James Mitchell Varnum (December 17, 1748 – January 9, 1789) was an American legislator, lawyer, general in the Continental Army during the American Revolutionary War, and a pioneer to the Ohio Country. “The career of Gen. Varnum was active, but brief. He graduated at twenty; was admitted to the bar at twenty-two; entered the army at twenty-seven; resigned his commission at thirty-one; was member of Congress the same year; resumed practice at thirty-three, and continued four years, was elected to Congress again at thirty-seven; emigrated to the west at thirty-nine, and died at the early age of forty.”
James Mitchell Varnum was “a man of boundless zeal, of warm feelings, of great honesty, of singular disinterestedness; and, as to talents, of prodigal imagination, a dextrous reasoner, and a splendid orator. He was a man made on a gigantic scale; his very defects were masculine and powerful, ‘and, we shall not soon look upon his like again.'”
James Mitchell Varnum was born in Dracut, Massachusetts. As a young man he matriculated at Harvard College only to transfer to the College in the English Colony of Rhode Island and Providence Plantations (later named Brown University), where he graduated with honors in 1769. In Rhode Island he met his future wife.
==Leadership in the American Revolution==
Along with Nathanael Greene he served in the Kentish Guards. He served as a brigadier general in the Continental Army during the Revolutionary War, serving from 1777 until 1779. Varnum advocated allowing African Americans to enlist in the Continental Army, which resulted in the reformation of the 1st Rhode Island Regiment as an all-black unit. Varnum was a disciple of General Charles Lee and a serious critic of the position of Inspector General held in 1778 by Baron Von Steuben. After Varnum resigned his Continental Army commission because of personal business matters, he was appointed major general of Rhode Island militia. He led troops in the service of the United States in July and August, 1780, under the Comte de Rochambeau who commanded allied troops sent by King Louis XVI of France. General Varnum served at the siege of Boston, the battles at Long Island, White Plains, Red Bank, at Valley Forge and the battle of Rhode Island.
Varnum was an original member of the Rhode Island Society of the Cincinnati and served as president of the Society from 1786 until his death in 1789.
He later represented Rhode Island in the Continental Congress (1780–1781 and 1787). After the Revolutionary War, along with General George Washington, Nathanael Greene, Henry Knox, Thomas Pinckney, Charles Cotesworth Pinckney and several others, he became a founding member of the Society of the Cincinnati.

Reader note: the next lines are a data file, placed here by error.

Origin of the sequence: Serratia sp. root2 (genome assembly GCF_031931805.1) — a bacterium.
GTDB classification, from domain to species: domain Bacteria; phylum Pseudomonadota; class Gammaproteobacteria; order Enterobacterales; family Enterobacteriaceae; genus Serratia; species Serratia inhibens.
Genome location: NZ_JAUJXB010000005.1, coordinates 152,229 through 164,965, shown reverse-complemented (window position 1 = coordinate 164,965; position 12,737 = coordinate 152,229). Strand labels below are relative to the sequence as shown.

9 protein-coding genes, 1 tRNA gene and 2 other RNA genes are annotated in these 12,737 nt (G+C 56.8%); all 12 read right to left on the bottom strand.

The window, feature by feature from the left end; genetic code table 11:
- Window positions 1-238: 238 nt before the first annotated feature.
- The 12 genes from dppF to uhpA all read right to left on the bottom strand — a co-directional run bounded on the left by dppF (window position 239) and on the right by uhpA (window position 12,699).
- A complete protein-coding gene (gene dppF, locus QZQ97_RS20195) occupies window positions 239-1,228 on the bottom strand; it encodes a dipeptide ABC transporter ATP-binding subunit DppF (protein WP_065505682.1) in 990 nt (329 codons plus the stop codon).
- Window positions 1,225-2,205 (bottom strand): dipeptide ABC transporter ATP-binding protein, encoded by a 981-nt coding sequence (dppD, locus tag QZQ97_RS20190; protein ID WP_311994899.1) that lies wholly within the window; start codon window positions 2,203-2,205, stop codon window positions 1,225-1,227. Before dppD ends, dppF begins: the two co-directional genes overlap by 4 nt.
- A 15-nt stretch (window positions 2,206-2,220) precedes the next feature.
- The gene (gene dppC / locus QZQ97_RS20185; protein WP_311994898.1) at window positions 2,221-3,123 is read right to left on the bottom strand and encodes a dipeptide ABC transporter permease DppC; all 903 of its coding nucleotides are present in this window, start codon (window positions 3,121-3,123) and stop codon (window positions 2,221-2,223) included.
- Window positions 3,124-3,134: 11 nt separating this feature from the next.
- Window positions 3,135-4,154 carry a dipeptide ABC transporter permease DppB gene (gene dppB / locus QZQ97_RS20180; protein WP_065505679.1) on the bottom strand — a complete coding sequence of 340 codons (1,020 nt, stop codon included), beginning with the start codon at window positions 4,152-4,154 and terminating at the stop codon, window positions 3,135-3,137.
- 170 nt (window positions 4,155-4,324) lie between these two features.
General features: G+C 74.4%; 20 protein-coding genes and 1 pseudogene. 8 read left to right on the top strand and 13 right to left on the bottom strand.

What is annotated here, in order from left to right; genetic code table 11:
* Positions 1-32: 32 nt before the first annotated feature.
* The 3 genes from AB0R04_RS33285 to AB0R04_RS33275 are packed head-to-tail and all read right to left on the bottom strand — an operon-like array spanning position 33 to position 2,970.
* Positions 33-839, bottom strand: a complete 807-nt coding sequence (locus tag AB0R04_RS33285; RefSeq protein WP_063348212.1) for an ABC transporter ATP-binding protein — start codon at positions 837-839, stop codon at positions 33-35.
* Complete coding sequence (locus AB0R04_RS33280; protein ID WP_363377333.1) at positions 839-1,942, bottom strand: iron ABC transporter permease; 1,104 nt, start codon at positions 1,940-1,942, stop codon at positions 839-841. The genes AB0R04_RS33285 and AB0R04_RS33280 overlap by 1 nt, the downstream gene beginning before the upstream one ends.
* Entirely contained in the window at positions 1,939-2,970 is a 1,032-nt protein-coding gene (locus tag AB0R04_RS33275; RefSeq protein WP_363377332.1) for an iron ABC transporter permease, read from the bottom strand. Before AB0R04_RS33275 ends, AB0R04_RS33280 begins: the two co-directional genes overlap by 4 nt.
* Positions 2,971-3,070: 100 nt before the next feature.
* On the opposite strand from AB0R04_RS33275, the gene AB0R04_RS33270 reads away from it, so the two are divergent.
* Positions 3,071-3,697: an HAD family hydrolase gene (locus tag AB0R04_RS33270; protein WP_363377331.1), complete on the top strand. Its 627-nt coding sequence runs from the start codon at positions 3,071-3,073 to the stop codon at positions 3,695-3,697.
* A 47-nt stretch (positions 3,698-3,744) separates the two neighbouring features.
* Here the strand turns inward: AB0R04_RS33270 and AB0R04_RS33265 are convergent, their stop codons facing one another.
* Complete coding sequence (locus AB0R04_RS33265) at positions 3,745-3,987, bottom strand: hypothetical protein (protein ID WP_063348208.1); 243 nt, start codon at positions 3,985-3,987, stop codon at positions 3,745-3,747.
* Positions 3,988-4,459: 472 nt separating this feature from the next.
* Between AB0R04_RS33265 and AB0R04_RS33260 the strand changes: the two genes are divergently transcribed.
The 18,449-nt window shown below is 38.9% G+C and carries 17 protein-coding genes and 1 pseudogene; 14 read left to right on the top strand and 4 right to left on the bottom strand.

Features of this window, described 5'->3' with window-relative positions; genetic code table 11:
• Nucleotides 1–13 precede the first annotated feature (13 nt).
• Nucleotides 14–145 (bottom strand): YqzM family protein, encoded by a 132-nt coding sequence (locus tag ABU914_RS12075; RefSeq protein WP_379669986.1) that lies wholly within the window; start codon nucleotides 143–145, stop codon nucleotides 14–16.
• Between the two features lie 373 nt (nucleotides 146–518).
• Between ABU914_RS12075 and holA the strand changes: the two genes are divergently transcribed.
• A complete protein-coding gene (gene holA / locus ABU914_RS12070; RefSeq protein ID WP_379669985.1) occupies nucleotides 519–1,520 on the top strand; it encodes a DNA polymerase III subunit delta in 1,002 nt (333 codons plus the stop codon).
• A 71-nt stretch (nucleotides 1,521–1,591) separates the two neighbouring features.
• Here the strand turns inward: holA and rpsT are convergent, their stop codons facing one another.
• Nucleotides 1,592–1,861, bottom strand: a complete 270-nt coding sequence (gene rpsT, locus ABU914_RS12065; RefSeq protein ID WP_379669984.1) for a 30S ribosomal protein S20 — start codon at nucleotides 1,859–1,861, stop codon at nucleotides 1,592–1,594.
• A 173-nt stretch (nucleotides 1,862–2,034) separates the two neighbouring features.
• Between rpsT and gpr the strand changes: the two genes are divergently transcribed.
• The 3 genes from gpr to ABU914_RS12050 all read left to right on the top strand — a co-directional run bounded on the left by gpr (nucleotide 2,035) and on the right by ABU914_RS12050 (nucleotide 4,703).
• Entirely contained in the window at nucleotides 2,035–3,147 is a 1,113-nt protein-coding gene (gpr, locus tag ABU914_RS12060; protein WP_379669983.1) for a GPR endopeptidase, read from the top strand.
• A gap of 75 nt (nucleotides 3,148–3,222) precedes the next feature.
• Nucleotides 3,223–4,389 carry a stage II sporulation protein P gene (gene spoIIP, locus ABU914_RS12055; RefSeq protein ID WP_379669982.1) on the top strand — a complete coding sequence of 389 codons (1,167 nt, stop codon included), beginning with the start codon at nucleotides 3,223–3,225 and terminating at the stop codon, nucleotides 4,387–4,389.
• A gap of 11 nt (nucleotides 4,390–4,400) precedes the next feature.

==Legal career and later life==
Varnum was also well known as a jurist. He successfully represented the defendant in Trevett v. Weeden one of the earliest cases of judicial review. In 1787, Varnum was appointed a justice of the Supreme Court of the Northwest Territory, and moved to Marietta, Ohio, to take up his duties; he was one of the early pioneers to the Northwest Territory. He died less than two years later of consumption, and his marker is located in the Oak Grove Cemetery in Marietta. His college classmate the distinguished physician Solomon Drowne eulogized him during an oration at the one-year anniversary celebration of the founding of Marietta: But of these worthies who have most exerted themselves in promoting this settlement, one, alas! is no more; one whose eloquence, like the music of Orpheus, attractive of the listening crowd, seemed designed to reconcile mankind to the closest bonds of society. Ah! what avail his manly virtues now! Slow through yon winding path his corse was borne, and on the steepy hill interred with funeral honors meet. What bosom refuses the tribute of a sigh, on the recollection of that melancholy scene, when, unusual spectacle, the fathers of the land, the chiefs of the aboriginal nations, in solemn train attended; while the mournful dirge was rendered doubly mournful mid the gloomy nodding grove. On that day even nature seemed to mourn. O Varnum ! Varnum! thy name shall not be forgotten, while gratitude and generosity continue to be the characteristics of those inhabiting the country, once thy care. Thy fair fame is deeply rooted in our fostering memories…
General Varnum’s home, the Gen. James Mitchell Varnum House in East Greenwich, Rhode Island is a tourist attraction today. Varnum’s brother was Speaker of the United States House of Representatives Joseph Bradley Varnum.